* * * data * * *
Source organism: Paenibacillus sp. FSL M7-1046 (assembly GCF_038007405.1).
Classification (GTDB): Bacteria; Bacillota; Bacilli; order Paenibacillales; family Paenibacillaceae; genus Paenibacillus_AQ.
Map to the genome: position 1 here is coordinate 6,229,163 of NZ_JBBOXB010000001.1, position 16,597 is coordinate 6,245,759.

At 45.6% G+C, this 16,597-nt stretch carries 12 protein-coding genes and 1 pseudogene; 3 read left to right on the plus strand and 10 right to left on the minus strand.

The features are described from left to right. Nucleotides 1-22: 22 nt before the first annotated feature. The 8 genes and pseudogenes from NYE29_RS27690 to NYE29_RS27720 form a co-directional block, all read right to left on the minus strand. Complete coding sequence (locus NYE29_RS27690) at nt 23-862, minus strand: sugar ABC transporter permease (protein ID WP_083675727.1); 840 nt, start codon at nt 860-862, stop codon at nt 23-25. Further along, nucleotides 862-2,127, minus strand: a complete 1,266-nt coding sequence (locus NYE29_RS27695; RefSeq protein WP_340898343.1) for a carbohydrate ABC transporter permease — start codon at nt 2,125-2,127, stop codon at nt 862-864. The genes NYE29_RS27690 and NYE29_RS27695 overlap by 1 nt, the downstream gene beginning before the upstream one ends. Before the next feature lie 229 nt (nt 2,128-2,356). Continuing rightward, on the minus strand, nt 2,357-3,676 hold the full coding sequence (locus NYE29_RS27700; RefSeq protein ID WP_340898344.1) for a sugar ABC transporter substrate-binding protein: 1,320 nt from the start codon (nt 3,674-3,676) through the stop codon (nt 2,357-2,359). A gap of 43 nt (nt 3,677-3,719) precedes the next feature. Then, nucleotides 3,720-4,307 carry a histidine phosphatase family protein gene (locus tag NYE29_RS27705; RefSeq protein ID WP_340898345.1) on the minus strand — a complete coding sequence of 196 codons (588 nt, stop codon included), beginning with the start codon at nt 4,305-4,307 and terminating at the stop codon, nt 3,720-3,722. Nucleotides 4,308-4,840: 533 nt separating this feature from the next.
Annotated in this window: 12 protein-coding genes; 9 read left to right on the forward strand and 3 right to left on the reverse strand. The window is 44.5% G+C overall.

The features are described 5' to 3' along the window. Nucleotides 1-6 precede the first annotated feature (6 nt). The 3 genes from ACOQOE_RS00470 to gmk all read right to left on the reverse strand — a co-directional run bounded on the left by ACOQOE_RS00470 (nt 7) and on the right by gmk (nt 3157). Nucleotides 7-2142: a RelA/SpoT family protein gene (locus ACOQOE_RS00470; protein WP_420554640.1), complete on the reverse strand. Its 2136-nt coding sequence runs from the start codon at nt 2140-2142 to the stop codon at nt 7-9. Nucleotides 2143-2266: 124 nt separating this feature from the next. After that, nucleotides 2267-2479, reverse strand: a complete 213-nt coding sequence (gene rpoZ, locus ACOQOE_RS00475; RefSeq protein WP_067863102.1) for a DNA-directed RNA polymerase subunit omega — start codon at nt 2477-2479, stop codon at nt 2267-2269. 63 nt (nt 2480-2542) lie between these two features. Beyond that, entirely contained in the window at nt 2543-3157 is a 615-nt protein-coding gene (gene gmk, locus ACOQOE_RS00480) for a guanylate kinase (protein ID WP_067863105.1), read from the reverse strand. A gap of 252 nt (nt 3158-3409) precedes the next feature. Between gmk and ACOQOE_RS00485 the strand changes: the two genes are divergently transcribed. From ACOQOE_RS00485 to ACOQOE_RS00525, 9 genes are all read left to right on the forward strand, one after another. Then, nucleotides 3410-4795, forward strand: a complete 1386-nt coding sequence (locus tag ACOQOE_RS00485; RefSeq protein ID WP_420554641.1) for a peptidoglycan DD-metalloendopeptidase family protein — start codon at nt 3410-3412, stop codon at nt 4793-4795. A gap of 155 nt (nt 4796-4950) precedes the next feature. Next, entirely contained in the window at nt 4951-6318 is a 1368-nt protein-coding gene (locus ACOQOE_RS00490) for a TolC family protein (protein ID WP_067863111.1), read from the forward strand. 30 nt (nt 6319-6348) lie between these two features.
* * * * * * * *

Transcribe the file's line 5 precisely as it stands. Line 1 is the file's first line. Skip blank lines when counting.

The features are described from left to right. Nucleotides 1-22: 22 nt before the first annotated feature. The 8 genes and pseudogenes from NYE29_RS27690 to NYE29_RS27720 form a co-directional block, all read right to left on the minus strand. Complete coding sequence (locus NYE29_RS27690) at nt 23-862, minus strand: sugar ABC transporter permease (protein ID WP_083675727.1); 840 nt, start codon at nt 860-862, stop codon at nt 23-25. Further along, nucleotides 862-2,127, minus strand: a complete 1,266-nt coding sequence (locus NYE29_RS27695; RefSeq protein WP_340898343.1) for a carbohydrate ABC transporter permease — start codon at nt 2,125-2,127, stop codon at nt 862-864. The genes NYE29_RS27690 and NYE29_RS27695 overlap by 1 nt, the downstream gene beginning before the upstream one ends. Before the next feature lie 229 nt (nt 2,128-2,356). Continuing rightward, on the minus strand, nt 2,357-3,676 hold the full coding sequence (locus NYE29_RS27700; RefSeq protein ID WP_340898344.1) for a sugar ABC transporter substrate-binding protein: 1,320 nt from the start codon (nt 3,674-3,676) through the stop codon (nt 2,357-2,359). A gap of 43 nt (nt 3,677-3,719) precedes the next feature. Then, nucleotides 3,720-4,307 carry a histidine phosphatase family protein gene (locus tag NYE29_RS27705; RefSeq protein ID WP_340898345.1) on the minus strand — a complete coding sequence of 196 codons (588 nt, stop codon included), beginning with the start codon at nt 4,305-4,307 and terminating at the stop codon, nt 3,720-3,722. Nucleotides 4,308-4,840: 533 nt separating this feature from the next.